in the Council Chamber, from whence, preceded by the
Sheriff with his wand, attended by the members of the
Council who had had the small-pox, the Committee of
the House of Representatives, the Selectmen, the Clergy,
and many other gentlemen, they repair'd to the old Brick
Meeting House, where an excellent and well adapted dis-
course was delivered from the 33d chapter of Isaiah, 2Oth
verse.

" After Divine Service was ended, his Excellency at-
tended and accompanied as before, returned to the Coun-
cil Chamber, from whence they proceeded to the Bunch
of Grapes Tavern, where an elegant dinner was provided
at the public expense ; after which many proper and very
pertinent toasts were drank. Joy and gratitude sat on
every countenance and smiled in every eye. The whole
was conducted and concluded to the satisfaction of all."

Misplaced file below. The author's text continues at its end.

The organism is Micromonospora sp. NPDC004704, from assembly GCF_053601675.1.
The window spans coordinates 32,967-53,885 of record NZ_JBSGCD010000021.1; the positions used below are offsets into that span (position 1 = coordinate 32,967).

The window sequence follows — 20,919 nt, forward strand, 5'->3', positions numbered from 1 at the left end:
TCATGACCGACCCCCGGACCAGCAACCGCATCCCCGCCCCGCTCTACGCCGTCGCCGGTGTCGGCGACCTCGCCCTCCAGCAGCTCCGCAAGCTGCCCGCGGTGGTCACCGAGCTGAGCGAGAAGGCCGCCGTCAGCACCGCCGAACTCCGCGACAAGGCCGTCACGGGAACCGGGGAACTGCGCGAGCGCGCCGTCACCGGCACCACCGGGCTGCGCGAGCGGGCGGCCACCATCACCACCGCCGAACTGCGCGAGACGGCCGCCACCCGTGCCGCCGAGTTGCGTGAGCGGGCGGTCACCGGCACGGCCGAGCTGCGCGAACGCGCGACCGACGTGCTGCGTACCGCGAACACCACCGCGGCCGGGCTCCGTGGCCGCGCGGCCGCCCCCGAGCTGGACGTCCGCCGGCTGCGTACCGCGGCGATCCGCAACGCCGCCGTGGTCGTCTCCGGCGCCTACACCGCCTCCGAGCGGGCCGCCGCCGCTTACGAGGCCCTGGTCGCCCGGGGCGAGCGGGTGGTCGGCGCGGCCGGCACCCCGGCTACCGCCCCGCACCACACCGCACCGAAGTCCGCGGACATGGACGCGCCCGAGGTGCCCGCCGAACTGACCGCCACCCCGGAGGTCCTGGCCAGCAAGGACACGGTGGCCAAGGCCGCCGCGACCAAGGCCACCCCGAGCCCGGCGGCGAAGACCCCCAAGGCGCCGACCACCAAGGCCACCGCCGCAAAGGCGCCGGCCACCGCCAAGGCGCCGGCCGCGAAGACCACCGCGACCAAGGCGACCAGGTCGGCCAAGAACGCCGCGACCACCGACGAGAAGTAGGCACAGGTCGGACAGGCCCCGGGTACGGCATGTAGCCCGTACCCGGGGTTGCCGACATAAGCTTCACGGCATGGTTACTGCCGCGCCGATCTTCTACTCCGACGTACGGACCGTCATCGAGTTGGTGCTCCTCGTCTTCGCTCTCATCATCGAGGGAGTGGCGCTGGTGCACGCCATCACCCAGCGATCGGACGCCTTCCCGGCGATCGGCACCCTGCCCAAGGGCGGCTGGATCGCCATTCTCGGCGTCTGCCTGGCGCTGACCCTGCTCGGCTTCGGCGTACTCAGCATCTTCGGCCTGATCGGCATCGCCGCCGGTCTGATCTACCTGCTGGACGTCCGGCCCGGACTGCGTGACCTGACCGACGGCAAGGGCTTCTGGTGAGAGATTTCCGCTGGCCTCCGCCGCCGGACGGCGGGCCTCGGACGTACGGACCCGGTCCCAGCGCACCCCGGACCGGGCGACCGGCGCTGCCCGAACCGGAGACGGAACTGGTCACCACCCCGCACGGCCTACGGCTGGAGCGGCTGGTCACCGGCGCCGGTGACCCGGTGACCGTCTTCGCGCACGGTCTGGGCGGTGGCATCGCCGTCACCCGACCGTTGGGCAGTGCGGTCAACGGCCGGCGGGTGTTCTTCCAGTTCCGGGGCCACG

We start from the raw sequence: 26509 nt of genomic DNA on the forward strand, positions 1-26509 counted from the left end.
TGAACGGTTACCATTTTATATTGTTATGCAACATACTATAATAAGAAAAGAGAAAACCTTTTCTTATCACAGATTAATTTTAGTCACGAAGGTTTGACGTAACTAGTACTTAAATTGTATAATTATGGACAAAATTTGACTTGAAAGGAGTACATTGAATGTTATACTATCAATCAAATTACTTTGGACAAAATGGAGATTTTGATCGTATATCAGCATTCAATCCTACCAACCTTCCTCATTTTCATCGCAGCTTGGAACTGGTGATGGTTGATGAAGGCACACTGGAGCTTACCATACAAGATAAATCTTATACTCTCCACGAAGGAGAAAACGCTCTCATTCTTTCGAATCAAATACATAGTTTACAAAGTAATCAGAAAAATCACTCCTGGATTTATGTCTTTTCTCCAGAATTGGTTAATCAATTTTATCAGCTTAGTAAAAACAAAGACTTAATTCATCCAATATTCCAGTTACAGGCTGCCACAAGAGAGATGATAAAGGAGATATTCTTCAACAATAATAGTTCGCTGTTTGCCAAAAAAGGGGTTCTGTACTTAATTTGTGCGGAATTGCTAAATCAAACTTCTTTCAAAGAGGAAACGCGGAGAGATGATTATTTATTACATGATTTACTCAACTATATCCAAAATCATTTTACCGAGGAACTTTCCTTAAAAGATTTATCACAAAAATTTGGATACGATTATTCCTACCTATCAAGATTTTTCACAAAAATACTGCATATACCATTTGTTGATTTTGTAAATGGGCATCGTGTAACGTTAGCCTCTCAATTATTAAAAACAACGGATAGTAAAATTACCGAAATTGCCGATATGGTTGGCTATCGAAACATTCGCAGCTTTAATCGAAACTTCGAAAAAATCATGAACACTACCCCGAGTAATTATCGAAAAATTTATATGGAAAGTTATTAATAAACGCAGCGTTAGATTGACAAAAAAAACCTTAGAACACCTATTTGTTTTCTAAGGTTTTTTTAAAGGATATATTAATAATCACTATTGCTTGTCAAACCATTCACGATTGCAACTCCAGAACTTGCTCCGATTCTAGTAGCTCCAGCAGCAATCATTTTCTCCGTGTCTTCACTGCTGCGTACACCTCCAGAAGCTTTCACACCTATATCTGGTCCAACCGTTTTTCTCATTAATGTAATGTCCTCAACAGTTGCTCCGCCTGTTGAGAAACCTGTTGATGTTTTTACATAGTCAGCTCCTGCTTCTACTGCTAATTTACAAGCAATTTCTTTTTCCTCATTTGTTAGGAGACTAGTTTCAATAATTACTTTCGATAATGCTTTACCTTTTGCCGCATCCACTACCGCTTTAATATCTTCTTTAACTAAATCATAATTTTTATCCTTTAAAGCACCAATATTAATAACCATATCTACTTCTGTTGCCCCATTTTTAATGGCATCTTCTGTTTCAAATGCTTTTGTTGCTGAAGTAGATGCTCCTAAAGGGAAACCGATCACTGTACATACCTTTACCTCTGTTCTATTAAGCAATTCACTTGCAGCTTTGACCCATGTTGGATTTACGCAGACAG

Massachusetts Gazette (quoted in Ellis's First Church :
207), April 4, 1776.

I shall notice but one or two features of the memorable
occasion of Washington's grand reception and entertain-
ment in 1789, when as President of the United States he
revisited these scenes for the last time, and the Old State
House was the absolute centre of all the action and attrac-
tion of the day.

Upon his arrival in the neighborhood of this building
the President dismounted and was conducted on foot
through a Triumphal Arch erected across the [Cornhill]
Main-Street to the Senate Chamber by the East door of
the State House, whence he passed through the Represen-
tatives' Chamber to the Colonnade erected for the oc-



The Old State House in Boston. J